Excessive Drought Grips Western Agriculture
The latest western drought information is looking more and more bleak as the summer sets in. Further expansion of moderate to exceptional drought (D1 to D4) was introduced in parts of California and the Northwest, as agricultural, wildfire, and water-supply impacts continued to mount. Washington continued to lead the country in several drought-related agricultural categories, according to the U.S. Department of Agriculture, including topsoil moisture rated very short to short, as well as very poor to poor ratings for rangeland and pastures (97%) and spring wheat (88%).
In addition to Washington, at least two-thirds of the rangeland and pastures were rated very poor to poor in Montana (91%), Arizona (82%), Oregon (80%), and Utah (69%). Montana rivaled Washington for agricultural drought severity, with topsoil moisture rated 97% very short to short and a nation-leading 70% of its barley rated very poor to poor.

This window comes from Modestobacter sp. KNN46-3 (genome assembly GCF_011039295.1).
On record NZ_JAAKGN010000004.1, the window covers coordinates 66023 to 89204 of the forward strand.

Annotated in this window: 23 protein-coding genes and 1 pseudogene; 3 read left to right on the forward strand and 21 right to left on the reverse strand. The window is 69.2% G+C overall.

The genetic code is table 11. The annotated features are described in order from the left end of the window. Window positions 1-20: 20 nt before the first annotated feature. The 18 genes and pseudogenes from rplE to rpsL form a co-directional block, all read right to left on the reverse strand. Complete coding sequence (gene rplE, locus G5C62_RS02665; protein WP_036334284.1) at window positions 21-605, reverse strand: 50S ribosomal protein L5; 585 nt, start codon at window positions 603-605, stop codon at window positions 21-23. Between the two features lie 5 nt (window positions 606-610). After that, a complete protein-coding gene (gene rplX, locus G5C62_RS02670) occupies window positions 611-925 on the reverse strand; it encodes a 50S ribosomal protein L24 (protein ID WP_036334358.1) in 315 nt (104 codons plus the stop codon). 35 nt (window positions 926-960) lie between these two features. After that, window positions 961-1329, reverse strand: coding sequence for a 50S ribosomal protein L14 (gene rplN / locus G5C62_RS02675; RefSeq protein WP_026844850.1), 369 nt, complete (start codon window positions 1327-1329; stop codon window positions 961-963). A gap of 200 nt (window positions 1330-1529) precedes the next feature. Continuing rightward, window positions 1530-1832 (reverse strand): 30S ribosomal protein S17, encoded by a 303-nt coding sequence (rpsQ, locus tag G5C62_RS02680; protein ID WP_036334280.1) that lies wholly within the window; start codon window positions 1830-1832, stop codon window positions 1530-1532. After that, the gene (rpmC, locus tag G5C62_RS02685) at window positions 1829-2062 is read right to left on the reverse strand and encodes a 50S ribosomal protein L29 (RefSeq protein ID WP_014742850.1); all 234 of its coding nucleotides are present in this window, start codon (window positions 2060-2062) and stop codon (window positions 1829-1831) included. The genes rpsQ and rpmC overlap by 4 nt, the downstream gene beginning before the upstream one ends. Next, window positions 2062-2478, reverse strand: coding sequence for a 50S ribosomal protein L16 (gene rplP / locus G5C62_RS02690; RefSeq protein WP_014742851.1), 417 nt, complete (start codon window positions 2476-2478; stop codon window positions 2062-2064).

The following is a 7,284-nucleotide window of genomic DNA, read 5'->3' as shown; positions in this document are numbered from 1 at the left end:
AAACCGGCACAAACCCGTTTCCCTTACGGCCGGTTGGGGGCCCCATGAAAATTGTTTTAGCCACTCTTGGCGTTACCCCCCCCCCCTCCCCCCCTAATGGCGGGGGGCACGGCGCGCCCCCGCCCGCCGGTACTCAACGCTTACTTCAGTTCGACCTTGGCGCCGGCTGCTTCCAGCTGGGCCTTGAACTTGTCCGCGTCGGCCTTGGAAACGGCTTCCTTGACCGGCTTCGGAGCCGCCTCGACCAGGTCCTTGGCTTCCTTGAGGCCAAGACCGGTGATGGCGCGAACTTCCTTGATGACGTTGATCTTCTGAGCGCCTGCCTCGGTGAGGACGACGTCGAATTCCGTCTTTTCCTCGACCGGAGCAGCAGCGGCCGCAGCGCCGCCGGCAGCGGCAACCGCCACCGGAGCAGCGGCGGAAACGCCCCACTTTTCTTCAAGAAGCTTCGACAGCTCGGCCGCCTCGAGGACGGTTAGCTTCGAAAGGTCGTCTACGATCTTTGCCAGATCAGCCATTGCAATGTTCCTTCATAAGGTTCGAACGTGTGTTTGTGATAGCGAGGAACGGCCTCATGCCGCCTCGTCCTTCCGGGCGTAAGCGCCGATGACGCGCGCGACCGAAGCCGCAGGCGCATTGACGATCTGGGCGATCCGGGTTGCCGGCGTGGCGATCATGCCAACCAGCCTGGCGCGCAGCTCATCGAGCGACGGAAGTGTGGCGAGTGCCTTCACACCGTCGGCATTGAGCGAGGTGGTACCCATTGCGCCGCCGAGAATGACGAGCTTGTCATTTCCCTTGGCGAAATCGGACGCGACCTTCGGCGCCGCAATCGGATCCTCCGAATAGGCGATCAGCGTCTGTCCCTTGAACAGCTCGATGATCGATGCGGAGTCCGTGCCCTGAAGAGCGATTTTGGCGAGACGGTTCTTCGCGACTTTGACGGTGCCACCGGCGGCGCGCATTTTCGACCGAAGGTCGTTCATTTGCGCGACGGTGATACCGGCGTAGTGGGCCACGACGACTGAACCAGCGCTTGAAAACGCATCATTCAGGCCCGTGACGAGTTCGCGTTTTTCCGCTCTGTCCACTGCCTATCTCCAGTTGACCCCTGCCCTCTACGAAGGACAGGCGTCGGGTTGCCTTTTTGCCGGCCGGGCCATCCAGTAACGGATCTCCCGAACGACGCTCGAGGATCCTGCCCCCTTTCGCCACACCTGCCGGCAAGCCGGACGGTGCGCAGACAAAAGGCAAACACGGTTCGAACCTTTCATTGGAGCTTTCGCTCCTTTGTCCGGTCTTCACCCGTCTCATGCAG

Farther south, however, an active monsoon circulation delivered drought relief in the form of diurnal showers and thunderstorms, some heavy. Up to one category of improvement was introduced in parts of Arizona, New Mexico, southwestern Colorado, and southern sections of Utah and Nevada. In Arizona, Tucson received more rain in 6 days (4.20 inches fell from July 20-25) than during all of 2020, when annual precipitation of 4.17 inches was the lowest on record. Despite the positive effect of monsoonal showers on surface conditions (e.g. improved vegetation health, topsoil moisture, and streamflow), serious long-term, underlying drought persisted, with obvious impacts on groundwater and reservoirs.
The surface elevation of Lake Mead, on the Colorado River behind Hoover Dam, fell to a new record low—1,067.59 feet above sea level. In Utah, the surface elevation of the Great Salt Lake fell below 4,191.4 feet in late July, breaking the previous record low set in 1963.
Cattle producers in the west have begun reducing herds within the production chain. Similar to the 2014 drought, western ranchers have been transferring livestock to the great plains and shipping in hay from the east. The feed available is running low and resulting in a larger than normal culling cycle. Less snowpack and rain runoff has led to a chain of events that have resulted in a lack of water and sustainable grass growth.